The overlooked value of half-empty places

By Peter Elmlund.

There is something special about half-empty bars, restaurants, and cafés that never have a full house. Here you can hang out for a long time because you do not occupy space and block an income opportunity for the owner. Instead of being a "stone in the shoe," you are an asset, because your presence makes the place more attractive.

The requirements for such a place are quite intricate. Typically it doesn't have a location where people just pour in, and it is not a destination that attracts people from far away. It is not expensive, and therefore the quality of the service is perhaps not the best..

The unique selling point for many of these establishments is not related to the service at all. It is about place qualities.

Is it cynical to celebrate them? Shouldn't we wish them all more success? Certainly not. If these locations had the full potential to grow, bigger businesses could take over, and wipe out life opportunities for a lot of ordinary people. That was what happened when modernist town planning came into fashion, with its separation and concentration of functions. It provided the platform for large scale retail.

The limited growth potential creates the market for many micro-entrepreneurs, and many of them don't want to grow because their business is a lifestyle, or they are not willing to take the risk. That perhaps surprising result was found by Erik Hurst and Benjamin Pugsley of the University of Chicago, who noted that many seek "non pecuniary benefits (being one’s own boss, having flexibility of hours, etc.)". This is the reason why politicians tend to neglect these businesses, overlooking the social values they provide.

Many half-empty establishments also function as "third places," a term coined by the sociologist Ray Oldenburg and referring to regular meeting places outside home and work. What I like about them is that they are "behavior-rich." It is my term, and I am not sure the wording is perfect, but it will do for the moment. If you go to a fine dining restaurant, you are supposed to behave somewhat strictly. At a half-empty place, you can choose between a range of behaviors — everything from writing on your novel, playing chess, or gathering with friends — and you can dress in many different ways. This type of setting is open. It has some features that make people come, but it is not manual-driven, specialized, bureaucratized, managed, or governed by strong social rules.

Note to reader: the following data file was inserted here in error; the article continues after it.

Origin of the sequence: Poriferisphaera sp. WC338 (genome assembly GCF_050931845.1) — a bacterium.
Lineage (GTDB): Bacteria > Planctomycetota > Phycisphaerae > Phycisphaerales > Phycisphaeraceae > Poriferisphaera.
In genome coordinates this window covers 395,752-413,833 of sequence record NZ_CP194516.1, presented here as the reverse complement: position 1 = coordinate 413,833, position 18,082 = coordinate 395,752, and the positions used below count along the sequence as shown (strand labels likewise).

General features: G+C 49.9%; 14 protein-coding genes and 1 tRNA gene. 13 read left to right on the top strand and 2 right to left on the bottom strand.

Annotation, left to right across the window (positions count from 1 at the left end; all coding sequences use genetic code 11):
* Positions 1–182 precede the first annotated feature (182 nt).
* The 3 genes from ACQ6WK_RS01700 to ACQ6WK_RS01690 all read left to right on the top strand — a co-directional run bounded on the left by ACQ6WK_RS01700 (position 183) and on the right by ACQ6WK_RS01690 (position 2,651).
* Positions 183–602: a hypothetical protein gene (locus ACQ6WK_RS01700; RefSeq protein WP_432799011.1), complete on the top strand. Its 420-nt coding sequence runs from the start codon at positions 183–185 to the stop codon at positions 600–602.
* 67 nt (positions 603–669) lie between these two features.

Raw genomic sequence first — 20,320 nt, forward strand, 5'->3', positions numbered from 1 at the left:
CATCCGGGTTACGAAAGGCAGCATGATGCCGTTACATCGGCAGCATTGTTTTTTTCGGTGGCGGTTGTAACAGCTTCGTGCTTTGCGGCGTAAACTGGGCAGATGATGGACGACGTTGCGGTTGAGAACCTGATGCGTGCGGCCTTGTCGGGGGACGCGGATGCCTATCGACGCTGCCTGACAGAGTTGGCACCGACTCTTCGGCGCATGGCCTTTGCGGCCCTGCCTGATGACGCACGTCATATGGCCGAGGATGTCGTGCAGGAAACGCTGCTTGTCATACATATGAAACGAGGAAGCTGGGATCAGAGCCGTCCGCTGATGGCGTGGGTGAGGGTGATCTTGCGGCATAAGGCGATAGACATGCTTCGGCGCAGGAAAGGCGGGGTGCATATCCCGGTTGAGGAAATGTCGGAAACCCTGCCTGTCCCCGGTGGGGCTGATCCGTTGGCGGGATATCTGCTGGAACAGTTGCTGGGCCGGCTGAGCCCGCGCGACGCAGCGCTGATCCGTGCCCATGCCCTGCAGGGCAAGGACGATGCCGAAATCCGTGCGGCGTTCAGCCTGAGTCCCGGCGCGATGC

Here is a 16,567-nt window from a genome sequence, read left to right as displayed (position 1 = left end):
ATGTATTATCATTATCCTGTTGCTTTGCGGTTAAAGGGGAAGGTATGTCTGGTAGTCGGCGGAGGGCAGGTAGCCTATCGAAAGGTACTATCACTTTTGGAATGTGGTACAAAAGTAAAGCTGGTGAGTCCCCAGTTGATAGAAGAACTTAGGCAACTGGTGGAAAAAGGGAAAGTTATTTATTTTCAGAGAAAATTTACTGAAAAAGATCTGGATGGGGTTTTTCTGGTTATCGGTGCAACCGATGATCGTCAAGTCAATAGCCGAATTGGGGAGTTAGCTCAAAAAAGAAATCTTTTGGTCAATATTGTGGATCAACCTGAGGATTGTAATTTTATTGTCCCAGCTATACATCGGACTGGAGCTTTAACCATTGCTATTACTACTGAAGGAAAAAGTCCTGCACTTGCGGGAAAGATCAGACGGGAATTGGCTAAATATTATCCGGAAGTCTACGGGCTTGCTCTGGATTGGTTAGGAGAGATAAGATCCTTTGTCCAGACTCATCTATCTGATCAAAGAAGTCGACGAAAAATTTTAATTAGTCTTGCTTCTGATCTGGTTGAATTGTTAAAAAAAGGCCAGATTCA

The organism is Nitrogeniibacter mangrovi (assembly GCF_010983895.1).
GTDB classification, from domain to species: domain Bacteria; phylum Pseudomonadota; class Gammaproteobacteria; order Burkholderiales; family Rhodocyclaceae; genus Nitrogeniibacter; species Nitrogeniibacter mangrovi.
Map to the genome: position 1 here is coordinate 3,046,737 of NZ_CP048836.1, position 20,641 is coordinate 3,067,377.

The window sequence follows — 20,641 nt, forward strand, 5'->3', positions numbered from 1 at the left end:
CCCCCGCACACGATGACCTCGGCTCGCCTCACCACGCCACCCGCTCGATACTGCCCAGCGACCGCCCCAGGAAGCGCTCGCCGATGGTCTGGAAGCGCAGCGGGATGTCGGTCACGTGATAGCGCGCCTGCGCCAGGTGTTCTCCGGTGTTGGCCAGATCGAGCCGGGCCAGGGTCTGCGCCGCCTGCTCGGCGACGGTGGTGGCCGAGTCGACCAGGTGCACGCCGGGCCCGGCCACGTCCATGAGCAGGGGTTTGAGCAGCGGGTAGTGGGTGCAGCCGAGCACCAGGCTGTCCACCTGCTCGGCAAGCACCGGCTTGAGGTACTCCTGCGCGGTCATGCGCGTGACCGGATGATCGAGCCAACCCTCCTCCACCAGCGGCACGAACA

"Behavior-rich" is not the same thing as social diversity. All kinds of people go to McDonald's, but they behave more or less in the same way, while a pub in a segregated middle class neighborhood can be open to many different behaviors. The concept embraces places that are open for many things to happen organically.

We can apply this thinking also to public places in the city.

Jane Jacobs' remark that a place needs people that are there for many different reasons points in this direction; a multitude of behaviors and appearances are liberating and attractive. Union Square in New York is a good example. Here you can see a financial guy in a suit share a bench with a person from the other side of the economic spectrum. But it is not social diversity per se that creates the situation; it is a result of the behavior rich setting that lures all kinds of people. What is the secret of Union Square, then? It is populated by locals, by visitors from nearby neighborhoods, by people who work in the surroundings, and by tourists. It has a good balance.

Importantly, there are also many types of places within the square, like the calm green walkway in the middle, the "stage" where street performers choose to perform, the "gallery" where people sit who like to watch, and so on. But these places are not fixed; they are open for definition and use.

We can compare this kind of place with Times Square, which is a place for tourists. There are a lot of things you can do here, but many that you won't do because it is not comfortable. Times Square is too popular and, therefore, commercialized and specialized, and that limits human behavior.

“Behavior rich” places are challenging to plan, design, manage, and commercialize. What planners can do is to make sure that there are enough space for independents, and to promote design that has a potential for many uses. They should avoid design that predefines everything, and most important of all, they should create a fine-grain mix of elements.